After this, Part II is devoted to Ihara’s zeta function and the prime number theorem for graph theory. Audrey starts off by observing that “[g]raph theory zetas first appeared in work of Ihara on p-adic groups in the 1960s … [while it was] Serre who made the connection with graph theory.” Then, after a rather thorough literature review, the fun starts: a lot of very evocative graph theory, well-chosen exercises, a discussion of how to phrase a Riemann hypothesis in these contexts (cf. the “weak graph theory RH” on p. 54), a good deal of material on Ramanujan graphs, and, in Chapter 10, a nice discussion of a graph theoretic prime number theorem. Subsequently a comparatively brief Part III is devoted to edge and path zeta functions.
I must say that my favorite part of Zeta Functions of Graphs: A Stroll through the Garden is Part IV, “Finite unramified Galois coverings of connected graphs,” largely for the same reason why, some thirty years ago, when it came time for me to write my thesis, I chose the eighth and last problem on Audrey’s list of thesis problem options: there is an abundance of algebraic number theory in play, even as the indicated methodology is far more eclectic. In this part of her book Audrey addresses not only graph theoretic counterparts to Galois theoretic objects (including FT Galois Theory), but also to, e.g., Frobenius automorphisms and Artin L-functions. She closes Part IV with three powerful themes: certain non-isomorphic regular graphs possessing the same Ihara zeta function, a Chebotarev density theorem, and a discussion of Siegel poles. Zeta Functions of Graphs: A Stroll through the Garden closes, in Part V’s “Last look at the garden,” with material on error-correcting codes, chaos, and, most tantalizingly, a section titled, “Final research problems.”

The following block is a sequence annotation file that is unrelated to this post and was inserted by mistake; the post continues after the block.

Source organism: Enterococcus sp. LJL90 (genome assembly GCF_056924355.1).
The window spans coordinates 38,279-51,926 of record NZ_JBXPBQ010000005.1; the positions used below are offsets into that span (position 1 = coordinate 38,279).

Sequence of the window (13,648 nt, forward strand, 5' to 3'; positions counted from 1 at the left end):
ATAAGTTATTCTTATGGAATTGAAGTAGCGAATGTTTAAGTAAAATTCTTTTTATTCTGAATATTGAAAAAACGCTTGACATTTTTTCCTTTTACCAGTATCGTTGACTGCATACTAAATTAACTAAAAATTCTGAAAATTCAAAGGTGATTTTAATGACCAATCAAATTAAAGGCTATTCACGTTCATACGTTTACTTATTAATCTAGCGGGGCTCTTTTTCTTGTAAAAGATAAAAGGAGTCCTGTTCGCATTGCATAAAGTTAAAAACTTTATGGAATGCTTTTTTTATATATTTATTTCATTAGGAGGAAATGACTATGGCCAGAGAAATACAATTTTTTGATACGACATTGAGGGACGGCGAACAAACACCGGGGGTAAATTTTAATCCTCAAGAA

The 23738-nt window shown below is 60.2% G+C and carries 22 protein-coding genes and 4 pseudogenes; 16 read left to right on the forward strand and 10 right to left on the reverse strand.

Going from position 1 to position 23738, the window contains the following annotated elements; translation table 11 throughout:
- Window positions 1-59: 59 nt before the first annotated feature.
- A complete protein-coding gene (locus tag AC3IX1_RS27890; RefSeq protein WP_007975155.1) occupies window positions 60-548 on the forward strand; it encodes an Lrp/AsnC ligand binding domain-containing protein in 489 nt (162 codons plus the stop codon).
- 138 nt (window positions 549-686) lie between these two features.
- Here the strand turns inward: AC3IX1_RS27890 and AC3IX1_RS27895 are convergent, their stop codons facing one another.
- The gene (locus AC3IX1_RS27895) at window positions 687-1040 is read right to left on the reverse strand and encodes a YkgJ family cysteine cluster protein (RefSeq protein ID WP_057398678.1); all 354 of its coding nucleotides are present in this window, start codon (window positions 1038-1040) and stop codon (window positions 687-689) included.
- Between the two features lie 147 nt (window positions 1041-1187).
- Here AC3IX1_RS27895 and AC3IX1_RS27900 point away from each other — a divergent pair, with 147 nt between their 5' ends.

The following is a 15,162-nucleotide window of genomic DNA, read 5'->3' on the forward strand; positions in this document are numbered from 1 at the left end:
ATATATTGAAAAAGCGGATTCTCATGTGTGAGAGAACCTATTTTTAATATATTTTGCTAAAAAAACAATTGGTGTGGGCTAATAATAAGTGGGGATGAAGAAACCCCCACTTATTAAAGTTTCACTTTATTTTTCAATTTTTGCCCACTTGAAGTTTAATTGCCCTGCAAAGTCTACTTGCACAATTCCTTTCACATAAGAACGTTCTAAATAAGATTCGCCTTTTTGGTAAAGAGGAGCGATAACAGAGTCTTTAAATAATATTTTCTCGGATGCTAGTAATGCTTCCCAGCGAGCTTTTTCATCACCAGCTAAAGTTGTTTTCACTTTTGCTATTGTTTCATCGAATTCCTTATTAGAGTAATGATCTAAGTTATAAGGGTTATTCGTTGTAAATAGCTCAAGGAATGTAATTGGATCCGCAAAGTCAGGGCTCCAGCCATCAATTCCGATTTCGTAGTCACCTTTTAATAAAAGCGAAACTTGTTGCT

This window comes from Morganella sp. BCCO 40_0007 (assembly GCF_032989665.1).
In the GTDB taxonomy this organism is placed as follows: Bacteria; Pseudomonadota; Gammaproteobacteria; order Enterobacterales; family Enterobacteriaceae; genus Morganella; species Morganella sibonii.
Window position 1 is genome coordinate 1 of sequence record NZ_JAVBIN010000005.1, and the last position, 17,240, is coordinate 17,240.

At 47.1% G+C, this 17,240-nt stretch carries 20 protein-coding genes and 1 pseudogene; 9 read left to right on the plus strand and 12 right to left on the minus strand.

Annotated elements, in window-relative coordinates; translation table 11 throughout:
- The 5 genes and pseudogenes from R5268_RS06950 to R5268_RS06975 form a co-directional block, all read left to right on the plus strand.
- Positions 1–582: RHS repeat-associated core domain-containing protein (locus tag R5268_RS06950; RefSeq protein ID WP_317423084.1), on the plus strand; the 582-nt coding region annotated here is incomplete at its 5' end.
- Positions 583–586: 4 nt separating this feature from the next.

Thus in the compact space of about 230 pages, the author has presented us with a very expansive and varied collection of results centered on a single theme, zetas on graphs, making for a corresponding number of parallels with results and methods from, for lack of a better word, mainstream analytic number theory. In other words, given the importance and ubiquity of zeta functions as historical objects, equipped with their own orbit from Riemann though Artin to Grothendieck, it is useful indeed to be presented with parallel hard-core number theory in the present context of graph theory. Indeed, the ubiquity of mathematical objects that allow graph theoretic renderings is sufficient rationale in itself to justify the present undertaking.
Zeta Functions of Graphs: A Stroll through the Garden should serve very well as an introduction to this subject appropriate for arithmeticians, fledgling or otherwise, who want to do research in this area. As is her wont, Terras is scrupulous with her references, and many of the introductory remarks to each Part make for good road maps as well as good sketches of the landscape — even in parts of the garden not on the stroll’s itinerary.
Finally, the sufficiently mathematically mature reader (I would say at least a well-trained and suitably enthusiastic advanced graduate student) should be prepared to go through the book with care, the ubiquitous pencil and paper in hand, working through the exercises and examples so as to derive maximal benefit from the experience. With these hypotheses met it will be nigh on impossible for said reader not to join Audrey in the sheer fun she is having in these pages, even as a lot of serious mathematics is being done.
Michael Berg is Professor of Mathematics at Loyola Marymount University in Los Angeles, CA.